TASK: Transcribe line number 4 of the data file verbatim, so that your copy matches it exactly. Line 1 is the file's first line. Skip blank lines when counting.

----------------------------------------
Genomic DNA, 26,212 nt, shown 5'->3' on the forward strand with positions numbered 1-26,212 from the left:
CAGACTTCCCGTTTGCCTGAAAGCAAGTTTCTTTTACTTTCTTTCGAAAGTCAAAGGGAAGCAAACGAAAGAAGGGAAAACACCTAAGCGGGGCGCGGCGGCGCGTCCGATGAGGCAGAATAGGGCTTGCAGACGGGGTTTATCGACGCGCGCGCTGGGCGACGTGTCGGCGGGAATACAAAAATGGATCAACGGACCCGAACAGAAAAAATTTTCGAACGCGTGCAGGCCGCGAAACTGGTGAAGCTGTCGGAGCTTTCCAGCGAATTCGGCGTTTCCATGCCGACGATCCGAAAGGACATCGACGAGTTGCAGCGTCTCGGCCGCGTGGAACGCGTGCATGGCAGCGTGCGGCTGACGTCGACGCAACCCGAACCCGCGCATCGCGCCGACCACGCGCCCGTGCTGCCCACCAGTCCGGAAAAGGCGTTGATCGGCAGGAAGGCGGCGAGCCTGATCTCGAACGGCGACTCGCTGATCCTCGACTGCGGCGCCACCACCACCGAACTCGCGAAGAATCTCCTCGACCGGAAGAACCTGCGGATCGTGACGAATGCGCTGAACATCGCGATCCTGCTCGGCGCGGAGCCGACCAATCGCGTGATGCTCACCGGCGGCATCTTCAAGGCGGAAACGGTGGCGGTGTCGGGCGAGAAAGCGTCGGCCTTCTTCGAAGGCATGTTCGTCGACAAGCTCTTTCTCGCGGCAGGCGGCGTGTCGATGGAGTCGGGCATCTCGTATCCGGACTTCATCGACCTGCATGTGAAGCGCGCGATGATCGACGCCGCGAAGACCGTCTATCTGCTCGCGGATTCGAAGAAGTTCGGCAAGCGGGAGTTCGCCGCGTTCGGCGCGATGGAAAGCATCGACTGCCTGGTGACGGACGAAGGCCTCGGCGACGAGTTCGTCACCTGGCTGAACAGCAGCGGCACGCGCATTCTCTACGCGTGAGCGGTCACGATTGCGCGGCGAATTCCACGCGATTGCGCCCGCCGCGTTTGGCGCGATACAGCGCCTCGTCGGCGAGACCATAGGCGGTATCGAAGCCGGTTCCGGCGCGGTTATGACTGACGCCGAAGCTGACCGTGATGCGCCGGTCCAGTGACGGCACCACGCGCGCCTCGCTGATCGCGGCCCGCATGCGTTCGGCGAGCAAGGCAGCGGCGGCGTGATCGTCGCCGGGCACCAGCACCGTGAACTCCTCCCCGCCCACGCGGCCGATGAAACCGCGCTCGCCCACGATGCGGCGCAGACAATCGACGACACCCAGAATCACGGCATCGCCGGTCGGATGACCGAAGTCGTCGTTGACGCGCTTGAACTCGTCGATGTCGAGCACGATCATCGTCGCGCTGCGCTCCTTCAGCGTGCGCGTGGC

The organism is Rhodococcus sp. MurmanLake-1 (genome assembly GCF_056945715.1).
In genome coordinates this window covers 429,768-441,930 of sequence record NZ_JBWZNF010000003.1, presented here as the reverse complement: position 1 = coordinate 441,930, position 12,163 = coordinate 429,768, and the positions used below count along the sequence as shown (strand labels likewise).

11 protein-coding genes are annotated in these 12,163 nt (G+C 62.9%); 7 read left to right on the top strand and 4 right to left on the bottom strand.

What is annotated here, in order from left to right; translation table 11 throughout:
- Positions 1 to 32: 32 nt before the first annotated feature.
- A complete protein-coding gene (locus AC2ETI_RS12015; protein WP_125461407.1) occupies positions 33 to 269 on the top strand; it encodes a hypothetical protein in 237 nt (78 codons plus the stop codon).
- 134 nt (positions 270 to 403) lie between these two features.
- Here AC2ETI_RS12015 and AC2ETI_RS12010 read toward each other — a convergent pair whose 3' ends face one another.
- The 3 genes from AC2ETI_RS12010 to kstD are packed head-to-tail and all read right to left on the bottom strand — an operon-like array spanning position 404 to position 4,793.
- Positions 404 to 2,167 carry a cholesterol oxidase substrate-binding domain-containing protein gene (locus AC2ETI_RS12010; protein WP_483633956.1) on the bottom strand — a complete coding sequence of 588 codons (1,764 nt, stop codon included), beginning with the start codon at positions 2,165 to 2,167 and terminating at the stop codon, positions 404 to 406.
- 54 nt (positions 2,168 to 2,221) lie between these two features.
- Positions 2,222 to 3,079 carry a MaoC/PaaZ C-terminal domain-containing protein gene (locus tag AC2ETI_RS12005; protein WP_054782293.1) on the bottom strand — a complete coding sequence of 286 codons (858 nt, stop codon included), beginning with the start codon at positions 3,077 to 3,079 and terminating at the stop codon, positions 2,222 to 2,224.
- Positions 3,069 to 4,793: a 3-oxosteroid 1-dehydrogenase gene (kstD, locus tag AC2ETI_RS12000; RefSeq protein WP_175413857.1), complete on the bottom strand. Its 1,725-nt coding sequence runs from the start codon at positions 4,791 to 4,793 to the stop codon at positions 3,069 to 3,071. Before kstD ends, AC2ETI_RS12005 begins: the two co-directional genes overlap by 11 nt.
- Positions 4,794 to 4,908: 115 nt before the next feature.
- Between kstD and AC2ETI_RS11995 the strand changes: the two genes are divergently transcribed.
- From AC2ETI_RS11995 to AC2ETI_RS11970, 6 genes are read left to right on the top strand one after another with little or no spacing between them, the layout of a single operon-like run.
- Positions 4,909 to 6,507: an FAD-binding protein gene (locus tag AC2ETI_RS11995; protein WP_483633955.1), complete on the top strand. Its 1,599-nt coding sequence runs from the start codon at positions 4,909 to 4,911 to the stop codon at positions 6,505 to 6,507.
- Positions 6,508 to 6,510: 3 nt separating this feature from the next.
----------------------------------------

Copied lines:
In genome coordinates this window covers 429,768-441,930 of sequence record NZ_JBWZNF010000003.1, presented here as the reverse complement: position 1 = coordinate 441,930, position 12,163 = coordinate 429,768, and the positions used below count along the sequence as shown (strand labels likewise).